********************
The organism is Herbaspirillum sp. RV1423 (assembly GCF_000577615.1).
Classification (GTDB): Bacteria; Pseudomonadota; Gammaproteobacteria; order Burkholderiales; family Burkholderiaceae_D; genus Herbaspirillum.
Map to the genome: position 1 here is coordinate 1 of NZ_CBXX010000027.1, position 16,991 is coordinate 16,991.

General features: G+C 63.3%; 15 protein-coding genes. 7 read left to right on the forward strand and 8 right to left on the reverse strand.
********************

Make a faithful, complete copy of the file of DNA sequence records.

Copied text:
The organism is Herbaspirillum sp. RV1423 (assembly GCF_000577615.1).
Classification (GTDB): Bacteria; Pseudomonadota; Gammaproteobacteria; order Burkholderiales; family Burkholderiaceae_D; genus Herbaspirillum.
Map to the genome: position 1 here is coordinate 1 of NZ_CBXX010000027.1, position 16,991 is coordinate 16,991.

General features: G+C 63.3%; 15 protein-coding genes. 7 read left to right on the forward strand and 8 right to left on the reverse strand.